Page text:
[Dshield] Banks Openly Inviting Email Fraud

DAN MORRILL dan_20407 at msn.com
Mon Feb 23 22:40:02 GMT 2004

Wells fargo passes the test, everything came from them and identified as 

>From :  <portsnip at wellsfargo.com>
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>From: "Doug White" <doug at clickdoug.com>
>Reply-To: General DShield Discussion List <list at dshield.org>
>To: "General DShield Discussion List" <list at dshield.org>
>Subject: Re: [Dshield] Banks Openly Inviting Email Fraud
>Date: Mon, 23 Feb 2004 16:10:05 -0600
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>You are correct, and the proper response for the recipient of these mails 
>is to
>complain loudly and repeatedly for violations of privacy rules. Threaten
>lawsuits, and report them to the Feds.  Publish the emails and the source 
>on a
>web site with a page title of Bank Fraud, and send the link to every 
>address at the bank you can find.
>Thus far, my bank uses their own servers and the Director if IT is a friend 
>mine - we have discussed at length the problems with hiring email marketing
>entities, especially those offshore. and they don't do it.  Several of 
>officers are even using my filtering server for incoming email.
>Stop spam on your domain, Anti-spam solutions
>For hosting solutions http://www.clickdoug.com
>Aspire to Inspire before you Retire or Expire!
>----- Original Message -----
>From: "Jon R. Kibler" <Jon.Kibler at aset.com>
>To: <list at dshield.org>
>Sent: Monday, February 23, 2004 3:06 PM
>Subject: [Dshield] Banks Openly Inviting Email Fraud
>: All:
>: It deeply concerns me how many financial institutions, especially banks, 
>: themselves wide open to email fraud. In fact, they are training their 
>users to
>: as legitimate, email that under most circumstances would be clearly
>red-flagged as
>: potentially fraudulent.
>: What is occurring is that many financial institutions are sending 
>: business-related email from unverifiable sources. They are sending email 
>: customers from sources such as:
>:    1) MTAs that do not have a hostname. When querying the MTA's IP in the
>:       database, often these IPs report as being owned by someone other 
>:       financial institution claiming to be (and who actually is) the 
>sender of
>:       the email.
>:    2) MTAs that have forged hostnames. That is, the IP address of the
>:       MTA claims to have a hostname that either does not resolve or 
>:       an IP address other than the IP address of the connection.
>:    3) Bulk mailing services (often offshore). These services often also 
>do not
>:       valid MTA hostnames (missing or forged). The email address in the
>:       header is often different than the envelope sender address, and the
>domain in
>:       both addresses is often a domain such as "bankabc03.com" instead of 
>:       domain "bankabc.com" that would more clearly be viewed as possibly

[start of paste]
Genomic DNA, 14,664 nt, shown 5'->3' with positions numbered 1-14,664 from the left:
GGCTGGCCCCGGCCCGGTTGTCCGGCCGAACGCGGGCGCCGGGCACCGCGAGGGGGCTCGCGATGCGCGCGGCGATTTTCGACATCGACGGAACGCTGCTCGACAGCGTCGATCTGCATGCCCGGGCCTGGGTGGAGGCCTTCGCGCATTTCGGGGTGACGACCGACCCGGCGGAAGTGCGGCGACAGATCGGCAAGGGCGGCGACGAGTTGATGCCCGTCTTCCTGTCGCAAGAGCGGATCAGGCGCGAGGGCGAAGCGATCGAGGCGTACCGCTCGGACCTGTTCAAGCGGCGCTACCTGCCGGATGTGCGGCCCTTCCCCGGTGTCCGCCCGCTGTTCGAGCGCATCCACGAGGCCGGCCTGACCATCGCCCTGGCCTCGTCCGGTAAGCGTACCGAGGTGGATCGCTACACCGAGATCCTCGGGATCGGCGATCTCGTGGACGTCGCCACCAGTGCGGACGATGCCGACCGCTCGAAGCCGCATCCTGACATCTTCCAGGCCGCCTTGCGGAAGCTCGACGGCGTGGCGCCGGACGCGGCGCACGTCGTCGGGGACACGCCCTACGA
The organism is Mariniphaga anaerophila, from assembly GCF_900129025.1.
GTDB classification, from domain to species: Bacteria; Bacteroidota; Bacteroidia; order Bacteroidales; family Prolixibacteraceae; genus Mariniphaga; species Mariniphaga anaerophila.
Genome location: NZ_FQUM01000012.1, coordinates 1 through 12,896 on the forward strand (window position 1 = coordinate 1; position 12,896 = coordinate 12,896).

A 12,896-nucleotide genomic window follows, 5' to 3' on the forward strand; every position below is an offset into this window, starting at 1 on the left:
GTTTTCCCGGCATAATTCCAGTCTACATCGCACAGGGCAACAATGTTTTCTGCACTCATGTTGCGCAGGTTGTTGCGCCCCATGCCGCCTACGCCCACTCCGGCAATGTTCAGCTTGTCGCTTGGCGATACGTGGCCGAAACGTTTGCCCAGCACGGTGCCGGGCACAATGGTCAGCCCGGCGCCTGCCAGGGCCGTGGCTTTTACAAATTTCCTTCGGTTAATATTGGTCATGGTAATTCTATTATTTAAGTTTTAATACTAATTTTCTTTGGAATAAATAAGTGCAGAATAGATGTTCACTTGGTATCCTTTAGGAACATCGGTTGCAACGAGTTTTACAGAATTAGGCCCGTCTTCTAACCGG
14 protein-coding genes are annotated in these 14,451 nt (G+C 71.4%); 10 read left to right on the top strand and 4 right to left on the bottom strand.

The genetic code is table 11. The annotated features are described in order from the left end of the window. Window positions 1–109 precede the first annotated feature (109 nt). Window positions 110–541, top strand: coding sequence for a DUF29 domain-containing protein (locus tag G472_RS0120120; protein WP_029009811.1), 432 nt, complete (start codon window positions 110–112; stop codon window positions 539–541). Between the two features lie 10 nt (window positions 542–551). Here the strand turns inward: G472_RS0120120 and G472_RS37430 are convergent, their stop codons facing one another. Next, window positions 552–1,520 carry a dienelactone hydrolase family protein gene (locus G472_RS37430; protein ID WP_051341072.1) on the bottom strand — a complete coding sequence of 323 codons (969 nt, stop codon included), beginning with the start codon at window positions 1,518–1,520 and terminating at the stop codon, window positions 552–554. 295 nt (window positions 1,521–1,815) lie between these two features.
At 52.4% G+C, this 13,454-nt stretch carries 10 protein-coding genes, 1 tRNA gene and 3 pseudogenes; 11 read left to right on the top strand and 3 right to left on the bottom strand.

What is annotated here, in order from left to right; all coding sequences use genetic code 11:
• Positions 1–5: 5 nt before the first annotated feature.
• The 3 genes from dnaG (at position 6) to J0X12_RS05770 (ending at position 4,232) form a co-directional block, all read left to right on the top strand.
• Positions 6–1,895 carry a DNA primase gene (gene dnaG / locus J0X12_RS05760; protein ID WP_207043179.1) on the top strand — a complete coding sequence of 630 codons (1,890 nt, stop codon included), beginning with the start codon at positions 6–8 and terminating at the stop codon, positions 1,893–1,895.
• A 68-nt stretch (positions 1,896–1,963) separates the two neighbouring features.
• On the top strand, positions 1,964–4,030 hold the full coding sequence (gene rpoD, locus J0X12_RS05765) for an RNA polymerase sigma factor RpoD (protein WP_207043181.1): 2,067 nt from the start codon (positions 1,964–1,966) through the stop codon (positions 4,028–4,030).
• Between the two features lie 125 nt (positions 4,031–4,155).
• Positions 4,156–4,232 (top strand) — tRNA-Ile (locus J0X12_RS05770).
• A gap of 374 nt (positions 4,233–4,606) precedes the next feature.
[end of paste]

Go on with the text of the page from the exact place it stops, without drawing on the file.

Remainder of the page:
>:    4) URLs embedded into these emails are sometimes in IP address 
>:       and point to legitimate financial institution web services that 
>:       not have a valid hostname.
>: On several occasions we have contacted the appropriate administrators for
>: institutions and received the response "this is not a problem." It never
>ceases to
>: amaze me how security ignorant are these senior IT professionals!
>: Why are the above a problem? Because the institutions are training their
>: to EXPECT to receive official bank email that originates from clearly
>: sources. This allows anyone to set up a mail system and web site that 
>: be that institution, but is instead fraudulent.
>: Customers can look at the email headers of a fraudulent email, and see 
>: contain the same types of data -- including errors -- that they find in 
>: they know is legitimate. Same thing with URLs. Using such sloppy 
>: financial institutions are simply inviting fraud.
>: Do yourself a favor: CLOSELY examine the emails that you get from your 
>: broker, credit card company, retirement account, etc. Pull up some of 
>: and do a "show all headers" and examine the "Received:: lines. Do the 
>: that the email was received by your mail server from a VERIFIED source? 
>: words, your header should look something like this:
>: Received: from mail.mybank.com (mailout.mybank.com [w.x.y.z]) by ...
>: and not like:
>: Received: from mail.mybank.com (mailout.mybank.com [w.x.y.z] (may be 
>by ...
>: or:
>: Received: from mail.mybank.com (z.y.x.w.static.abigisp.net [w.x.y.z]) by 
>: or:
>: Received: from mail.mybank.com ([w.x.y.z]) by ...
>: As a word of explanation, the data you see in a received header is as 
>: The HELO_GREETING and the HOSTNAME_FROM_IP_LOOKUP can be forged with 
>: The only reliable information (and it is reliable ONLY in the header 
>added by
>: MTA) is the IP_OF_CONNECTION information. Also, depending upon the MTA 
>you use,
>: your Received header format may vary some from the standard format.
>: Does all the email you receive from various financial institutions have
>: headers that provide verifiable information? Do all the URLs in these 
>: use hostnames that are that of the financial institution, and not IP 
>: those of other organizations?
>: If all of your email from financial institutions conforms to such 
>: then please consider yourself lucky. The rest of you should start 
>: and loud to your financial institutions about how insecure they are and 
>: are deliberately making themselves ripe targets for fraud!
>: Jon Kibler
>: --
>: Jon R. Kibler
>: Chief Technical Officer
>: A.S.E.T., Inc.
>: Charleston, SC  USA
>: (843) 849-8214
>: ==================================================
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